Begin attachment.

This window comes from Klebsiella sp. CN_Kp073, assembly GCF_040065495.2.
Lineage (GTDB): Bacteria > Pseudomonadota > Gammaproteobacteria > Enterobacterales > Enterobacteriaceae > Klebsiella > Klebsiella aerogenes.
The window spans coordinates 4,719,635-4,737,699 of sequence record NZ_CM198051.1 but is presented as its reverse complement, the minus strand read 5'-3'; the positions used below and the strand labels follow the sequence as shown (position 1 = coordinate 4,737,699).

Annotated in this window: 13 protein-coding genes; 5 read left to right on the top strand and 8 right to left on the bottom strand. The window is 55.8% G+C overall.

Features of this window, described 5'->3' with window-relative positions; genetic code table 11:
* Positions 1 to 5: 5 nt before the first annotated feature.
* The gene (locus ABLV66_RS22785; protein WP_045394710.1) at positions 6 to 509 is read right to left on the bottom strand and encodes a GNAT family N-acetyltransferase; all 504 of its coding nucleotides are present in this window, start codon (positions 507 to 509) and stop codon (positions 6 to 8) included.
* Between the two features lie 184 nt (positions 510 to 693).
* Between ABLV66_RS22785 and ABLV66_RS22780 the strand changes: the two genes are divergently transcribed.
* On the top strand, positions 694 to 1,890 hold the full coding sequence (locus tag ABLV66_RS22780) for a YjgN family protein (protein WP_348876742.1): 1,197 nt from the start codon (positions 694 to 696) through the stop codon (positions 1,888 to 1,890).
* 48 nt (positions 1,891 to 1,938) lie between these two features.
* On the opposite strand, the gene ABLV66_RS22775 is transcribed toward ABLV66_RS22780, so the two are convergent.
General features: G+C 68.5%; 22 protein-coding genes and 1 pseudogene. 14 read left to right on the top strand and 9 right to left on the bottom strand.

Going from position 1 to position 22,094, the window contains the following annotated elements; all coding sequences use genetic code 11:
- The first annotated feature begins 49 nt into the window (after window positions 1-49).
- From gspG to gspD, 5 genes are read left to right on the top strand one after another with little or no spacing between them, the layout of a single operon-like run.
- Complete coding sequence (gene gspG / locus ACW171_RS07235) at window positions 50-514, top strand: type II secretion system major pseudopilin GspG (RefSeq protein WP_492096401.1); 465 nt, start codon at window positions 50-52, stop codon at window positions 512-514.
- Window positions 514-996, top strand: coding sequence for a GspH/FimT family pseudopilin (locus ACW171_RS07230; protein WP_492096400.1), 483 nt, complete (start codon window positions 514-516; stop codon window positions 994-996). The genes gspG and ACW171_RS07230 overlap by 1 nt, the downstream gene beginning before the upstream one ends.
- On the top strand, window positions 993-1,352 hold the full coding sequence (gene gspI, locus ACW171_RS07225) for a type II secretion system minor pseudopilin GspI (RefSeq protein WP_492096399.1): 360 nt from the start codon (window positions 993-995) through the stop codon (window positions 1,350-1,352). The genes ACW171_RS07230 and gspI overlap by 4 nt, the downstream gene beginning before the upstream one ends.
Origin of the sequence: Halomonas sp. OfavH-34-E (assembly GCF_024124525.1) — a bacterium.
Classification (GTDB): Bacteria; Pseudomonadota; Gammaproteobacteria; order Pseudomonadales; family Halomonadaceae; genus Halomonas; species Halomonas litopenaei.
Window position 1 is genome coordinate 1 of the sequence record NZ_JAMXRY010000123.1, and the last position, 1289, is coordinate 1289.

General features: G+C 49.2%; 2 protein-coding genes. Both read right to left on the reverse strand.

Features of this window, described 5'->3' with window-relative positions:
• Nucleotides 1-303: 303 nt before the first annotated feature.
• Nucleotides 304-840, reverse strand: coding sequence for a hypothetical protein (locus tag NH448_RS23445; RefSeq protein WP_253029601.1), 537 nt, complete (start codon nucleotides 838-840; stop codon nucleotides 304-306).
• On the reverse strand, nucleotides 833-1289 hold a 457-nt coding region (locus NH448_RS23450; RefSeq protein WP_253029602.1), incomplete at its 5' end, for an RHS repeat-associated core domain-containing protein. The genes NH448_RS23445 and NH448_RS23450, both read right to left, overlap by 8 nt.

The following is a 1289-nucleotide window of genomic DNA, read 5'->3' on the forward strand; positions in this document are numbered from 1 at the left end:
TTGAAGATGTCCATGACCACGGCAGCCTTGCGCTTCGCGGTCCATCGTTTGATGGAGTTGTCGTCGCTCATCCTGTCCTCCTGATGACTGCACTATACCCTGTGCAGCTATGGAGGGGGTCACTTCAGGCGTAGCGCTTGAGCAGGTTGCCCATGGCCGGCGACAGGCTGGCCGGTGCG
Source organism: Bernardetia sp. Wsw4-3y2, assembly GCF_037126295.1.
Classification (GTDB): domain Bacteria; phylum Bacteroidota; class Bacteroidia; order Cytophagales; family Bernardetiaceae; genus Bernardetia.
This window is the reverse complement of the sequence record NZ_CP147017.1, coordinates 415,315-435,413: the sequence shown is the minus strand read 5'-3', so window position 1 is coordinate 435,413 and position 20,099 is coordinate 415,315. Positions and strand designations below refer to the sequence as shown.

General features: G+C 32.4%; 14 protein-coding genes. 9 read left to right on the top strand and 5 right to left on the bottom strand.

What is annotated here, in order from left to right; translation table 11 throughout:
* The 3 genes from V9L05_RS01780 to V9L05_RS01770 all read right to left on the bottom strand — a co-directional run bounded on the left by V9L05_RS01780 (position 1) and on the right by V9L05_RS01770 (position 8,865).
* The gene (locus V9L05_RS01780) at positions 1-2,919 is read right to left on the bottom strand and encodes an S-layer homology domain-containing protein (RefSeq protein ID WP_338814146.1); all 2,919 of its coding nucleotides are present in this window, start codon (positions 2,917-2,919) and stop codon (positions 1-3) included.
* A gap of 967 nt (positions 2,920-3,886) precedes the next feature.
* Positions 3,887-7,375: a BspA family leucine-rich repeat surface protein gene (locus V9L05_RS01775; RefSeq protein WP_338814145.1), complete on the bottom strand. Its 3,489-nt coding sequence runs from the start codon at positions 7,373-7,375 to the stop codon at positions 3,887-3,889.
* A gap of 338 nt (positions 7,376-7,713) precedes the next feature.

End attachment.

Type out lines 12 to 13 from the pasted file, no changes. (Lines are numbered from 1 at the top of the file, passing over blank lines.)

* On the opposite strand, the gene ABLV66_RS22775 is transcribed toward ABLV66_RS22780, so the two are convergent.
General features: G+C 68.5%; 22 protein-coding genes and 1 pseudogene. 14 read left to right on the top strand and 9 right to left on the bottom strand.